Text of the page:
Order Code RS21196
April 15, 2002
CRS Report for Congress
Received through the CRS Web
Status of a Member of the House Who Has
Been Convicted of a Felony
American Law Division
Members of Congress do not automatically “forfeit” their offices upon conviction
of a crime which constitutes a felony. There is no constitutional disability or
disqualification from Congress for conviction of a crime, other than for certain
treasonous conduct. Members of the House are, however, instructed not to vote in
committee or on the House floor once they have been convicted of a crime the
punishment for which may be two or more years imprisonment. Furthermore, under
party rules, Members may lose their chairmanships of committees or ranking member
status upon conviction of a felony. Conviction of certain crimes may, and has in the past,
subjected Members of the House to internal legislative disciplinary proceedings, including
resolutions of “reprimand” and “censure,” as well as “expulsion” from the House upon
approval of two-thirds of the Members. Neither expulsion nor conviction of a crime
(unless it were for certain national security offenses) would lead to the forfeiture of a
Member’s federal pension.
This report provides a brief overview of the potential consequences, with respect to
a Member's congressional status, that may follow when a sitting Member of the House of
Representatives is convicted of or pleads guilty to a crime which is a felony offense.
Service in Congress by a Convicted Felon: Qualifications for Holding
Office. Conviction of a felony crime does not constitutionally “disqualify” one from
being a Member of Congress, nor from being a candidate for a future Congress, unless that
conviction is for certain treasonous conduct.1 There are three, and only three
qualifications for congressional office set out in the United States Constitution at Article
I, Section 2, clause 2 for Representatives (and Article I, Section 3, clause 3 for Senators):
The Fourteenth Amendment to the Constitution, at Section 3, provides a disqualification for one
who, having taken an oath of office to support the Constitution, “engages in insurrection or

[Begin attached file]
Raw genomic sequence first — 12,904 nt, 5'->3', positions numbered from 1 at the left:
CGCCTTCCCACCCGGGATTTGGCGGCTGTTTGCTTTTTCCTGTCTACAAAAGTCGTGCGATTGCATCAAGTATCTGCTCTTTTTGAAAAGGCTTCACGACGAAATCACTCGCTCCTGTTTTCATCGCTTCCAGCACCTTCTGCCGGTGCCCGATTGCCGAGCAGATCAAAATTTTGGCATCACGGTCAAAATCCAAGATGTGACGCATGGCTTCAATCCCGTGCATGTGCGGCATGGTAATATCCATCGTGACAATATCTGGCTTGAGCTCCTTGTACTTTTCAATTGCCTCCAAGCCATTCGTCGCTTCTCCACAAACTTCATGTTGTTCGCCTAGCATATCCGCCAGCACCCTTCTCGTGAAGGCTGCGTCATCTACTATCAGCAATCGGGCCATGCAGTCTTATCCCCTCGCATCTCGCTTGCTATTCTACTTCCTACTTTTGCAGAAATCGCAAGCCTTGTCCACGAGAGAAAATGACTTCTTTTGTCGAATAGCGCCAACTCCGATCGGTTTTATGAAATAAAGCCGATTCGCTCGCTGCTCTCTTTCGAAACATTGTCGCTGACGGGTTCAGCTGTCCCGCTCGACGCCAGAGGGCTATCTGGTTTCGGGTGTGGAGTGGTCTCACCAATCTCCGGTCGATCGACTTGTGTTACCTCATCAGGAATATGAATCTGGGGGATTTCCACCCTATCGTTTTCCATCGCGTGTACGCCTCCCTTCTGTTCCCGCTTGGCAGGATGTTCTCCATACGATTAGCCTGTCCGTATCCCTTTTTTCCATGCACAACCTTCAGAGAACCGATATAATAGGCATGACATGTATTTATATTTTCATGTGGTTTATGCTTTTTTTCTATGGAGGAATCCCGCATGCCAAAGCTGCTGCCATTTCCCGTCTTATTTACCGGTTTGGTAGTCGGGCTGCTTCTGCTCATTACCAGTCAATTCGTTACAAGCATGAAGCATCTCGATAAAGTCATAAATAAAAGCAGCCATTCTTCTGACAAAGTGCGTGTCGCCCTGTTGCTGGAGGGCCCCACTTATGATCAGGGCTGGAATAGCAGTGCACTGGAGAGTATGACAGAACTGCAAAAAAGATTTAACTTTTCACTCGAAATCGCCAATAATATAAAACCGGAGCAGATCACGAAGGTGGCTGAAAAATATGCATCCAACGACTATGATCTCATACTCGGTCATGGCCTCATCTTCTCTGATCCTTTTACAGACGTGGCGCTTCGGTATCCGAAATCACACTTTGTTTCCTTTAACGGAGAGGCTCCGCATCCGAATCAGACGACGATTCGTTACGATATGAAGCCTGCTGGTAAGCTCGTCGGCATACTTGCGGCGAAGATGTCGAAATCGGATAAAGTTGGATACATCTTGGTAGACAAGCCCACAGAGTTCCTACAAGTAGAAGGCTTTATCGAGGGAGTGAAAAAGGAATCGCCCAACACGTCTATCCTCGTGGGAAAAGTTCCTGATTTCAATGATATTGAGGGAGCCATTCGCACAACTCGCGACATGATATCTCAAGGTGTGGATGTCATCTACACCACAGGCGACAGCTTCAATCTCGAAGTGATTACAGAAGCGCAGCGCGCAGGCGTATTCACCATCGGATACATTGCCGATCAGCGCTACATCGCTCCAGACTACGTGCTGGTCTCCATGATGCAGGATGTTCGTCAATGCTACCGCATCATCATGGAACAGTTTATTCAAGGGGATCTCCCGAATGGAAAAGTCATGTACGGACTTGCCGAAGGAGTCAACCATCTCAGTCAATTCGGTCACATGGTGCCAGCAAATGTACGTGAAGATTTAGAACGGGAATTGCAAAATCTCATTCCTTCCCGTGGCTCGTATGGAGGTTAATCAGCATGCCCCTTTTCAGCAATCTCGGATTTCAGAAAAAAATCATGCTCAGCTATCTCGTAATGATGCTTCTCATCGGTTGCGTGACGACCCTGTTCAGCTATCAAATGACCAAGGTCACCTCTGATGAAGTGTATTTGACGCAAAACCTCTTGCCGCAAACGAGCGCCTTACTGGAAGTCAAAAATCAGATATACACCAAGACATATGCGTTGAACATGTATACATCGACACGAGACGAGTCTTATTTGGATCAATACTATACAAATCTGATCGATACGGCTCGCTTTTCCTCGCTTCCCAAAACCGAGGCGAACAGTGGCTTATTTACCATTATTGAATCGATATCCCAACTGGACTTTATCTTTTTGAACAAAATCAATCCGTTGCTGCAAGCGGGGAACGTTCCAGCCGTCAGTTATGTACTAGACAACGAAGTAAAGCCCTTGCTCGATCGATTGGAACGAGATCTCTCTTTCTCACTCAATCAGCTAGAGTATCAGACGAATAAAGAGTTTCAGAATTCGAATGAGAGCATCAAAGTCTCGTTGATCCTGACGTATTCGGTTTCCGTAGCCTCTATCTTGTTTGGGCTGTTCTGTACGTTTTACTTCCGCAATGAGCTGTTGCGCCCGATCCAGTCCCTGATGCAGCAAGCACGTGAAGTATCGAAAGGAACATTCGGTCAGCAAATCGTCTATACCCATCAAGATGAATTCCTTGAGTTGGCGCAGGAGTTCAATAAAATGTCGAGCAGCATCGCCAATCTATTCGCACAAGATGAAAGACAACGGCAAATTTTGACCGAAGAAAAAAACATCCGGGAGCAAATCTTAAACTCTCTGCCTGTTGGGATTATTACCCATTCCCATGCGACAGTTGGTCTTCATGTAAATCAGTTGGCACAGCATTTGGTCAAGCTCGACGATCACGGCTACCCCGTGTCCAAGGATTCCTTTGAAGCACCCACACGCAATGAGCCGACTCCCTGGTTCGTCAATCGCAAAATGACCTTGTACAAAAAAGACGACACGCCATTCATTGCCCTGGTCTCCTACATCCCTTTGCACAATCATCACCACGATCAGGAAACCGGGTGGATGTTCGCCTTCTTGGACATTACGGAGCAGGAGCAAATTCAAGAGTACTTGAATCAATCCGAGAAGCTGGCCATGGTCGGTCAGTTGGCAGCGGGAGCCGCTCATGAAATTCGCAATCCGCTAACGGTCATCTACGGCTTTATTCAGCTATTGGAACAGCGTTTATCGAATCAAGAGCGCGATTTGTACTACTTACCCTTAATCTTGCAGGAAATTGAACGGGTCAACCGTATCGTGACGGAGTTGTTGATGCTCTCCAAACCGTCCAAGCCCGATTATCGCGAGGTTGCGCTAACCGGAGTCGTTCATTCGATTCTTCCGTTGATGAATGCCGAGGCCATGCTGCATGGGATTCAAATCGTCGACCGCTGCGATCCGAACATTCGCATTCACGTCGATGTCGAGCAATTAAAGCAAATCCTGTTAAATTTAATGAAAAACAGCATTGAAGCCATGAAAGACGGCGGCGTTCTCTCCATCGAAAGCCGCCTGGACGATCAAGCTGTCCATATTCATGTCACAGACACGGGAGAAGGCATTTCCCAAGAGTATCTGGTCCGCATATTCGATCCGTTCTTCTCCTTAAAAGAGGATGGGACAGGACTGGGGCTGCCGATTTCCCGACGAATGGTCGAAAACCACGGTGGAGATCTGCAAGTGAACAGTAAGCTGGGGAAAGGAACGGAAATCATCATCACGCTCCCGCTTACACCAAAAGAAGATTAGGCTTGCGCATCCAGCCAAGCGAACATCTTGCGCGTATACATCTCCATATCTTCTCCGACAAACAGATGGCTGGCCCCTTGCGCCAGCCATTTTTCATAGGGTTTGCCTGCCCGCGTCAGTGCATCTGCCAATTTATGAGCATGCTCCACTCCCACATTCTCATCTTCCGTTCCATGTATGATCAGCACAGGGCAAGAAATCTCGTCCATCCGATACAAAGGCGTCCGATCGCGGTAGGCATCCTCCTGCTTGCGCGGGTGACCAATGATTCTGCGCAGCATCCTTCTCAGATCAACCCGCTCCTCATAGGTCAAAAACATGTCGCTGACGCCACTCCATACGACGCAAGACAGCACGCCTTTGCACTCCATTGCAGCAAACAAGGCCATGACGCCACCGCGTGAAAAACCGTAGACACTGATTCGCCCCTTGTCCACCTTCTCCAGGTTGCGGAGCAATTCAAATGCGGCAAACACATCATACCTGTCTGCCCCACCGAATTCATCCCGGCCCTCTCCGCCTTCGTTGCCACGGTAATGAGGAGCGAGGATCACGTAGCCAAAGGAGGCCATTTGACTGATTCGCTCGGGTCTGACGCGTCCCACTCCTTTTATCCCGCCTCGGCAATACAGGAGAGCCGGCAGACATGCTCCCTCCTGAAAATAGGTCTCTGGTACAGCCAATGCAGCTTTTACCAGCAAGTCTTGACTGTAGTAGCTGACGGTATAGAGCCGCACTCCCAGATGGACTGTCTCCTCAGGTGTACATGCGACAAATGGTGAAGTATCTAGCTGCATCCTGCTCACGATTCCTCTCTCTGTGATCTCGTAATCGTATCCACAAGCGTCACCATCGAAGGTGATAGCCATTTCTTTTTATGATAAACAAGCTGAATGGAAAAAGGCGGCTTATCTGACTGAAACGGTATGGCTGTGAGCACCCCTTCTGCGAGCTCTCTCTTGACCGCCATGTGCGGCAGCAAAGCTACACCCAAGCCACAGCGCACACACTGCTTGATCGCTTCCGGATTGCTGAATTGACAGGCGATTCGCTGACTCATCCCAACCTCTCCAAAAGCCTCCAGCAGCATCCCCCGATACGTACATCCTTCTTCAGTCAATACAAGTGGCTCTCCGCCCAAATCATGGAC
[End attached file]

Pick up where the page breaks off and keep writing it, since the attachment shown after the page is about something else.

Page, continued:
rebellion against,”or aids or abets the enemies of, the United States. This disqualification does not
appear to be self-executing with respect to a Member, and would appear to require some act on the
part of the House to find and declare a seat vacant on the grounds of such disqualification.
Congressional Research Service ˜ The Library of Congress
age, citizenship, and inhabitancy in the State when elected. These qualifications for office
established within the Constitution are the exclusive qualifications to be a Member of
Congress, and may not be altered or added to by Congress or by any State unilaterally.2
Once a person meets those constitutional qualifications, that person, if elected, is
constitutionally “qualified” to serve in Congress, even if a convicted felon.
The required qualifications, as well as the disqualifications, to serve in Congress were
intentionally kept at a minimum by the Framers of the Constitution to allow the people
broad discretion to send whom they wish to represent them in Congress.3 The people
voting in a district or State, rather than the institutions of Congress, the courts, or the
executive, were meant to control their own decisions concerning their representation in the
Refraining from Voting in Congress. Although the office of a Member of
Congress is not automatically forfeited upon conviction of a felony, a sitting Member of
the House of Representatives convicted of an offense which has a possible penalty of two
or more years imprisonment should, under House Rules XXIII (10), “refrain from
participation in the business of each committee of which he is a member, and a Member
should refrain from voting” on any question on the floor of the House until his or her
presumption of innocence is restored, or until the individual is reelected to Congress. The